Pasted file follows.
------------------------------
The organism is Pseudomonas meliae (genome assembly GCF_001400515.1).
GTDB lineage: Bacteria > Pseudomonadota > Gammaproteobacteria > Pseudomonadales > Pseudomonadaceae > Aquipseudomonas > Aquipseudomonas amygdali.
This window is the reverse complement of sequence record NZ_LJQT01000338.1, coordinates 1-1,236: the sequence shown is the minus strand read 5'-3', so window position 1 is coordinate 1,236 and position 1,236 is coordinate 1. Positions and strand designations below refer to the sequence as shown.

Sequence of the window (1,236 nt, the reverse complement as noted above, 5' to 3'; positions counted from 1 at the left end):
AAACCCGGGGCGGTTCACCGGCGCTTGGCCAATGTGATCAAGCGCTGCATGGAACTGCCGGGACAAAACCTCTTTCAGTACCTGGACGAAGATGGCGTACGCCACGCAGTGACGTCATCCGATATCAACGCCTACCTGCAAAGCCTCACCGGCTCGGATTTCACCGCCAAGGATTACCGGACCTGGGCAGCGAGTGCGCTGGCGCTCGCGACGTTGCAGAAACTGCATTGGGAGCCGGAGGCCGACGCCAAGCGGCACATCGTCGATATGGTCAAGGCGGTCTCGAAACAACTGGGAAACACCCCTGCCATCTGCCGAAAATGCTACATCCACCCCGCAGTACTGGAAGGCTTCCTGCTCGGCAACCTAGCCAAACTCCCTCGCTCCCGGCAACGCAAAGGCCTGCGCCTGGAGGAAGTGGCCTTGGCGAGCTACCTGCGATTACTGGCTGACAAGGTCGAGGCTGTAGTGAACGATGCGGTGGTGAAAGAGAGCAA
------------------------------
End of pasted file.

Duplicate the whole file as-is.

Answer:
The organism is Pseudomonas meliae (genome assembly GCF_001400515.1).
GTDB lineage: Bacteria > Pseudomonadota > Gammaproteobacteria > Pseudomonadales > Pseudomonadaceae > Aquipseudomonas > Aquipseudomonas amygdali.
This window is the reverse complement of sequence record NZ_LJQT01000338.1, coordinates 1-1,236: the sequence shown is the minus strand read 5'-3', so window position 1 is coordinate 1,236 and position 1,236 is coordinate 1. Positions and strand designations below refer to the sequence as shown.

Sequence of the window (1,236 nt, the reverse complement as noted above, 5' to 3'; positions counted from 1 at the left end):
AAACCCGGGGCGGTTCACCGGCGCTTGGCCAATGTGATCAAGCGCTGCATGGAACTGCCGGGACAAAACCTCTTTCAGTACCTGGACGAAGATGGCGTACGCCACGCAGTGACGTCATCCGATATCAACGCCTACCTGCAAAGCCTCACCGGCTCGGATTTCACCGCCAAGGATTACCGGACCTGGGCAGCGAGTGCGCTGGCGCTCGCGACGTTGCAGAAACTGCATTGGGAGCCGGAGGCCGACGCCAAGCGGCACATCGTCGATATGGTCAAGGCGGTCTCGAAACAACTGGGAAACACCCCTGCCATCTGCCGAAAATGCTACATCCACCCCGCAGTACTGGAAGGCTTCCTGCTCGGCAACCTAGCCAAACTCCCTCGCTCCCGGCAACGCAAAGGCCTGCGCCTGGAGGAAGTGGCCTTGGCGAGCTACCTGCGATTACTGGCTGACAAGGTCGAGGCTGTAGTGAACGATGCGGTGGTGAAAGAGAGCAA